This contribution explains why the exchange between consumers and online services is not simple and discrete, but rather a continuous transaction with atypical attributes. These exchanges are difficult for consumers to understand and come with costs that are significant and unanticipated by consumers.  Many of these costs come in the form of privacy risks, but they go far beyond privacy and form the basis for competition law/antitrust analysis of platform power.

Federal Trade Commission Privacy Law and Policy

This book is a historical account, an institutional study, and a discussion of policy choices made by the U.S. FTC.

The FTC’s creation in 1914 represented a turning point in American history where skepticism of expertise and central regulatory authority was overcome by the need to address contemporary market conditions. My book connects today’s tussles over privacy regulation to the institutional structures created by America’s nascent administrative state.

A central theme in the book surrounds public choice theory and its fit to the FTC over the past century.

The book has been reviewed five times and has been translated into Japanese. A Chinese version is forthcoming. Over 1,000 copies have sold in English. Here’s my blog with book updates and commentary on the FTC.

Cover of Federal Trade Commission Privacy Law and Policy
WSJ Data

The Wall Street Journal reprinted some of our poll findings in Julia Angwin, How Much Should People Worry About the Loss of Online Privacy, The Wall Street Journal, Nov. 15, 2011. Why is this important? Reputable newspapers vet public opinion polls; Alan Westin’s–and many industry funded survey research efforts–could never pass that vetting.

Consumer Knowledge & Attitudes

Alan Westin’s well-known and often-used privacy segmentation fails to describe privacy markets or consumer choices accurately. It describes the average consumer as a “privacy pragmatist” who influences market offerings by weighing the costs and benefits of services and making choices consistent with his or her privacy preferences. Yet, Westin’s segmentation methods cannot establish that users are pragmatic in theory or in practice. Textual analysis reveals that the segmentation fails theoretically. Original survey data suggests that, in practice, most consumers are not aware of privacy rules and practices, and make decisions in the marketplace with a flawed, yet optimistic, perception of protections. Instead of acting as “privacy pragmatists,” consumers experience a marketplace myopia that causes them to believe that they need not engage in privacy analysis of products and services.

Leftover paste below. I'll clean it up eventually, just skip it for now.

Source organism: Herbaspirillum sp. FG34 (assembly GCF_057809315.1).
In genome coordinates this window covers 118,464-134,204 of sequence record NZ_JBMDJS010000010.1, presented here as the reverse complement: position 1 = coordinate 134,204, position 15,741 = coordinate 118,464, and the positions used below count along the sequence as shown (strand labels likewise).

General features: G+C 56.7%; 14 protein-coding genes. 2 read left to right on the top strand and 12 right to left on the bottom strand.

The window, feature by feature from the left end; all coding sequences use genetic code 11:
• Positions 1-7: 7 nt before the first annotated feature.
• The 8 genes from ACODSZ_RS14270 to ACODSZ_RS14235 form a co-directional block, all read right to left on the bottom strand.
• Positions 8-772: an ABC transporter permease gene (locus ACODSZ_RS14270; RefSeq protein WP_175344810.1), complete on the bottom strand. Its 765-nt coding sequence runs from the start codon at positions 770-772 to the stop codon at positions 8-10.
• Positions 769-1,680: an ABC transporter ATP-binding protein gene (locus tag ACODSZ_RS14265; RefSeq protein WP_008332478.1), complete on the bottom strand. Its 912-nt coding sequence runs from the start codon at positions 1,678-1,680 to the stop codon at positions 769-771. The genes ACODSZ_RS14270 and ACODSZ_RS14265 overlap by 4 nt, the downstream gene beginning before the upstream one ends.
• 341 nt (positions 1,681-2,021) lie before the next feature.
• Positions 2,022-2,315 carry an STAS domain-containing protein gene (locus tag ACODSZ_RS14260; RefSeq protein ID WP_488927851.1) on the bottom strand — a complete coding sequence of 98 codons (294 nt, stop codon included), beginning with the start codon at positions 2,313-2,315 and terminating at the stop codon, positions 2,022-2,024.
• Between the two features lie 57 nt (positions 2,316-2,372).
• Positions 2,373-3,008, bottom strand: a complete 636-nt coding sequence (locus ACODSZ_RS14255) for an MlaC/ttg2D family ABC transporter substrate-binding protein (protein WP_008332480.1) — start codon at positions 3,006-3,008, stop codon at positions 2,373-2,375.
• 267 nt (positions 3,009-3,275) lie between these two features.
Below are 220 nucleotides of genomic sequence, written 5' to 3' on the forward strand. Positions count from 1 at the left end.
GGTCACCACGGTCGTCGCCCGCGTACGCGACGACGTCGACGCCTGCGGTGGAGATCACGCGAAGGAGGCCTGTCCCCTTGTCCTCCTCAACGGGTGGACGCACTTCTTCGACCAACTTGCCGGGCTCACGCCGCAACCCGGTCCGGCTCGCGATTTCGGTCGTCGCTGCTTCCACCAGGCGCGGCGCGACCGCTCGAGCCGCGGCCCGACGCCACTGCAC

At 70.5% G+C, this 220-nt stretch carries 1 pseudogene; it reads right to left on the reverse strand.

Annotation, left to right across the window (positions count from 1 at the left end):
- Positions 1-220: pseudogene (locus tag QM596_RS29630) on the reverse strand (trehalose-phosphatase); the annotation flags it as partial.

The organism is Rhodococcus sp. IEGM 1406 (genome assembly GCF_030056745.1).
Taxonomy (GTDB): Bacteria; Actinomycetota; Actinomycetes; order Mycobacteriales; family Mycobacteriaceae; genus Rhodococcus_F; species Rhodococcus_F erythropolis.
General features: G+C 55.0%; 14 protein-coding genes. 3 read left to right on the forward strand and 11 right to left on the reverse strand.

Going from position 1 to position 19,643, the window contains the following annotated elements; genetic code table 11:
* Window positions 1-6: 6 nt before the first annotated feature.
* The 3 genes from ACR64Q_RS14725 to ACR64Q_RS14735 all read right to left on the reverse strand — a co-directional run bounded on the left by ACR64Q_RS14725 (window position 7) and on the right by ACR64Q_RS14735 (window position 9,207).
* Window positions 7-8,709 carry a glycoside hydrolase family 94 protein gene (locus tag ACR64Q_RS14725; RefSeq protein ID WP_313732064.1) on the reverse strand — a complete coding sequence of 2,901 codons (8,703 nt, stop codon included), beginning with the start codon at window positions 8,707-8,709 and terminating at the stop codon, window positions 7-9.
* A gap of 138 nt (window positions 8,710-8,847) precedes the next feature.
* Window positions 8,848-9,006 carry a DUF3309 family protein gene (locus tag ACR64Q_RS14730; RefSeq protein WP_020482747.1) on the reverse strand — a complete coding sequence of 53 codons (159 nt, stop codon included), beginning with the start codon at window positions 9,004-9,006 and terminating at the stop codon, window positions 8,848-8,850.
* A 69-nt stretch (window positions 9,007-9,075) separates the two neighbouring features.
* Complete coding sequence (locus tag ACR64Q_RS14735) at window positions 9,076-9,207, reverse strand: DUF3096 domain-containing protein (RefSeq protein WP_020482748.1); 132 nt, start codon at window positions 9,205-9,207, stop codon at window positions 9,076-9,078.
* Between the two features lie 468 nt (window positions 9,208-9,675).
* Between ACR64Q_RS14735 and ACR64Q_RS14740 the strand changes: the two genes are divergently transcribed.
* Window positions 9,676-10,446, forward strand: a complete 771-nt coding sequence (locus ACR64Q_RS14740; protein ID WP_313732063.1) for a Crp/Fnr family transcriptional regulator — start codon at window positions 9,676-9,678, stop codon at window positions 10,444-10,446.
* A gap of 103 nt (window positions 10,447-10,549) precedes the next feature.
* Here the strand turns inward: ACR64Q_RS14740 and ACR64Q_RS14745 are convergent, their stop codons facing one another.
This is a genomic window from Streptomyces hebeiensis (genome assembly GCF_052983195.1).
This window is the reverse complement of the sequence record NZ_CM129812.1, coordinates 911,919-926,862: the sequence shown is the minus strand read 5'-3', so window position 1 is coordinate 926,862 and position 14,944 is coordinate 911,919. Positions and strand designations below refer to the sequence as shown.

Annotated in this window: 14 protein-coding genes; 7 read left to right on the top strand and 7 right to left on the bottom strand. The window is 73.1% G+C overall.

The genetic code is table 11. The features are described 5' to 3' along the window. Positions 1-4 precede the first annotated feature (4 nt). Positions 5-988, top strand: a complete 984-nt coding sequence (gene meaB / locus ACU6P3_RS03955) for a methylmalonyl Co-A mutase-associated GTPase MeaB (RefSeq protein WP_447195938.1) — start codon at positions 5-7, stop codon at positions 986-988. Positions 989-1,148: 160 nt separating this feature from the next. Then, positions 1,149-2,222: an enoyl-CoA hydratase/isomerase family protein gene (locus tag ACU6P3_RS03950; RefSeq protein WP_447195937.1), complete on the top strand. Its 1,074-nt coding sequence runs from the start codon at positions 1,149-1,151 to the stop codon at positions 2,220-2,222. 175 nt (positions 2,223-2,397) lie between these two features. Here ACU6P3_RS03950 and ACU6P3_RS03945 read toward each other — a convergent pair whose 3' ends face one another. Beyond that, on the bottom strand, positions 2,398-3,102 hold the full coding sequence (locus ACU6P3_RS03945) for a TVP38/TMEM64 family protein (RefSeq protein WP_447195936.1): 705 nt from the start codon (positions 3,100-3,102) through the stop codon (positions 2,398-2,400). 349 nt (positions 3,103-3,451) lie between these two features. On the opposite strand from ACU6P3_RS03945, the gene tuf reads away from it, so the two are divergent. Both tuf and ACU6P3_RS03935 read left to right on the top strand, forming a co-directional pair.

Westin’s work has been used to justify a regulatory system where the burden of taking action to protect privacy rests on the very individuals who think it is already protected strongly by law. Based on knowledge-testing and attitudinal survey work, we suggest that Westin’s approach actually segments two recognizable privacy groups: the “privacy resilient” and the “privacy vulnerable.”

The most syncretic version of our work is Alan Westin’s Privacy Homo Economicus. Other works can be found here: Berkeley Consumer Privacy Survey Archive

WSJ Data

Identity Theft Causes, Incentives, and Deterrence

In a trio of articles (for NSF-TRUST), I showed how identity theft is an externality of credit granting, where costs of fraud are spread among victims, merchants, and society generally. For instance, the image below is summary data on an identity theft victim who I interviewed–the impostor in the case made numerous errors in pretending to be the victim. Yet mortgage lenders were willing to grant huge loans in the victim’s name, despite mismatches in personal information and the presence of fraud alerts.  This incident of identity theft, and many others, are crimes committed by bad actors, but they are also incidents where credit grantors’ pursuit of profit causes them to overlook evidence of fraud.

In this work, I explain the economic incentives that lead grantors to overlook fraud. Understood as a problem of incentives, different public policy options could be sought. Instead of prescriptive rules proposed by privacy advocates, I argued that credit grantors should be liable for identity theft victims’ lost time and financial costs.  These costs should be allocated to credit grantors, because they are least cost avoiders in the identity theft context, and because consumers cannot control the credit granting process nor insure against identity theft losses efficiently.

My analysis shows that consumer education cannot be effective at stemming identity theft, because the most forms of the crime cannot be prevented through consumer action or inaction.  Further, criminalization largely failed to address the problem, because of law enforcement priorities, a lack of training, and reluctance among businesses to participate in investigations.

Denialism

Before coming to Berkeley, I worked in Washington, DC as a privacy advocate. I was struck by the character of policy debates there. Industries lobbied using a blend of libertarian and one-eyed public choice argument, repeating it so often that to me it sounded like simple cliché. In fact, it wasn’t debate, it was intransigence.

My brother Mark and I called this “Denialism,” rhetoric that gave the appearance of a debate but was actually a charade. I also, awkwardly, tried to illustrate denialism as a Deck of Cards. At the time, we were not aware that Albert Hirschman had modeled much of the problem. Nowadays, denialism would be recognized as a technique of disinformation.

Denialism is now described in the academic literature; in 2009, Michael Specter wrote a book on Denialism; in 2015, Maastricht University held a conference on denialism and human rights.

The techniques of denialism–conspiracy theories, cherry-picking data, fake experts, moving goalposts, and logical fallacies–work. The key is not to engage them, but to teach others how to recognize misleading forms of argumentation. Remember Pushkin’s advice: never argue with fools.

Denialist Cards